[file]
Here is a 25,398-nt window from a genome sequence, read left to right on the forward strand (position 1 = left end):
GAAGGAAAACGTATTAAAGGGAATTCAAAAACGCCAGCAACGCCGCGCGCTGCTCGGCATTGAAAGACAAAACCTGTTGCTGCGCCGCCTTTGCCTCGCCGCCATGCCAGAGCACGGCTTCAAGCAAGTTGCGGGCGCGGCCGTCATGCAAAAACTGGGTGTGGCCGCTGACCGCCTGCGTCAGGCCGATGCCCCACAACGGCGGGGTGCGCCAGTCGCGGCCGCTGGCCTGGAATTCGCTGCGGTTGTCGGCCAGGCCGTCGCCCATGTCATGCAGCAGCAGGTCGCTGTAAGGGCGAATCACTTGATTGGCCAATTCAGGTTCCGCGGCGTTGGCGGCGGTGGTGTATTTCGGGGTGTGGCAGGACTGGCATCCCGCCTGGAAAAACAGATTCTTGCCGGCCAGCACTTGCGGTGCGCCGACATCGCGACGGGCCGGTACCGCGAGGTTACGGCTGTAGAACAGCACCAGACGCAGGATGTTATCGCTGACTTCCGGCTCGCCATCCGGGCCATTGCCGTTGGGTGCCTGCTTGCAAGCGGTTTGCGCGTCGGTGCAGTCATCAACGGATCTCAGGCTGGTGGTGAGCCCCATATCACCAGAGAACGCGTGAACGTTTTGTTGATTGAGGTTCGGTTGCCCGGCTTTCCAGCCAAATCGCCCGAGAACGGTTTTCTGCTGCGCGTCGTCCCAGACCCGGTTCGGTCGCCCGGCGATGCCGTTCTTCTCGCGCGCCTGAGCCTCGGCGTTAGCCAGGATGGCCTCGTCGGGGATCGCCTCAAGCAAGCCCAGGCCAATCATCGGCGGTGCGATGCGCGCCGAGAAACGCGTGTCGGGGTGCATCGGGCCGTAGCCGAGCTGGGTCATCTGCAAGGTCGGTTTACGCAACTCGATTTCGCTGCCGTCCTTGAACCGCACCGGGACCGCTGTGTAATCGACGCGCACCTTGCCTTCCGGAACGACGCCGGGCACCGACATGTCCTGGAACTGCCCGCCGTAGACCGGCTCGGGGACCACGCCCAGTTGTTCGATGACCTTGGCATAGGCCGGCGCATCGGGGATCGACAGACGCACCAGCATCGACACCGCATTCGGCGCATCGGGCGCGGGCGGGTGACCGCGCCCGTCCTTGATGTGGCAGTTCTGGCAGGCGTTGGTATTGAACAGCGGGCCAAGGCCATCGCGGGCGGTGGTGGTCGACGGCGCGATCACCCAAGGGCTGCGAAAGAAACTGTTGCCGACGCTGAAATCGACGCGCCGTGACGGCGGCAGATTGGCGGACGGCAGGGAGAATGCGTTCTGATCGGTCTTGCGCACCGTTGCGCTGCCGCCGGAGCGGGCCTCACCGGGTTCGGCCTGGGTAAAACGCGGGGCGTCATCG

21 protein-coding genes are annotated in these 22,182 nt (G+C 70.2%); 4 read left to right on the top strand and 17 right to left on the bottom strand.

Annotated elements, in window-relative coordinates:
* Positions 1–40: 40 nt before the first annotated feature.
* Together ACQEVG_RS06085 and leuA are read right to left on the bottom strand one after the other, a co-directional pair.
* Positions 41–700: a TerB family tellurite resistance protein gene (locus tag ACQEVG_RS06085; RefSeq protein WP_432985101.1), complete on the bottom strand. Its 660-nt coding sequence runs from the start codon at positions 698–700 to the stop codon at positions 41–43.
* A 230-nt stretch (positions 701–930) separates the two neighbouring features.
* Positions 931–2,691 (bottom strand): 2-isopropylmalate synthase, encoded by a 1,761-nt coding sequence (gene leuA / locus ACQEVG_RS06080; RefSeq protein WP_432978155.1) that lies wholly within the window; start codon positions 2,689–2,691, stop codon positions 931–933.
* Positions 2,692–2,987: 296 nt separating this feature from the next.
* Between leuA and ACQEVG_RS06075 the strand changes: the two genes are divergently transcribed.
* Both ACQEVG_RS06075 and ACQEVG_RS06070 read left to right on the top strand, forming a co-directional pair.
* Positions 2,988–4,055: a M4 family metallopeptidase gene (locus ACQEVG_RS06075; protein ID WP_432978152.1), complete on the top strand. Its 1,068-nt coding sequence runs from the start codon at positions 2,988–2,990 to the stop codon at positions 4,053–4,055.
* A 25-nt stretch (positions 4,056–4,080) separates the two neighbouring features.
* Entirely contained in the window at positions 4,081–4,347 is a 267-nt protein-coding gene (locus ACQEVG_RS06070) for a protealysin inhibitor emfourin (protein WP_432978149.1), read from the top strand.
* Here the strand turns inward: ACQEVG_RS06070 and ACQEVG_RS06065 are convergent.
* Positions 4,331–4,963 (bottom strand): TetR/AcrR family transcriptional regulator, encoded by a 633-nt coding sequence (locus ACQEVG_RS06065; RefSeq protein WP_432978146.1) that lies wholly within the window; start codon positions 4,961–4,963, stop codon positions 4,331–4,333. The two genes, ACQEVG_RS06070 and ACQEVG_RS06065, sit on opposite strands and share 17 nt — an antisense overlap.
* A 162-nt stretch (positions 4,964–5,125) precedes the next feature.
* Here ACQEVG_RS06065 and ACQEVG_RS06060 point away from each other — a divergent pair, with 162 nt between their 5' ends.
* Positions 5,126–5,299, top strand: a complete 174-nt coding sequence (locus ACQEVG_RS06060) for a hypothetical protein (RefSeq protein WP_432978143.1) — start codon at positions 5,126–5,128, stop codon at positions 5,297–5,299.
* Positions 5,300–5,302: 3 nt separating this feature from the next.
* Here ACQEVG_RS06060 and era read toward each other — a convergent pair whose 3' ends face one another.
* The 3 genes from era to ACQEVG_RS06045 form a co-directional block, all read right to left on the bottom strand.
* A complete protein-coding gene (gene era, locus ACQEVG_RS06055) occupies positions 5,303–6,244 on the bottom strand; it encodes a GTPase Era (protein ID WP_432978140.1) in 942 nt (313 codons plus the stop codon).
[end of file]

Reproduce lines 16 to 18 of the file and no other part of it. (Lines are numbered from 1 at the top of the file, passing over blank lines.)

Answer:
* Here the strand turns inward: ACQEVG_RS06070 and ACQEVG_RS06065 are convergent.
* Positions 4,331–4,963 (bottom strand): TetR/AcrR family transcriptional regulator, encoded by a 633-nt coding sequence (locus ACQEVG_RS06065; RefSeq protein WP_432978146.1) that lies wholly within the window; start codon positions 4,961–4,963, stop codon positions 4,331–4,333. The two genes, ACQEVG_RS06070 and ACQEVG_RS06065, sit on opposite strands and share 17 nt — an antisense overlap.
* A 162-nt stretch (positions 4,964–5,125) precedes the next feature.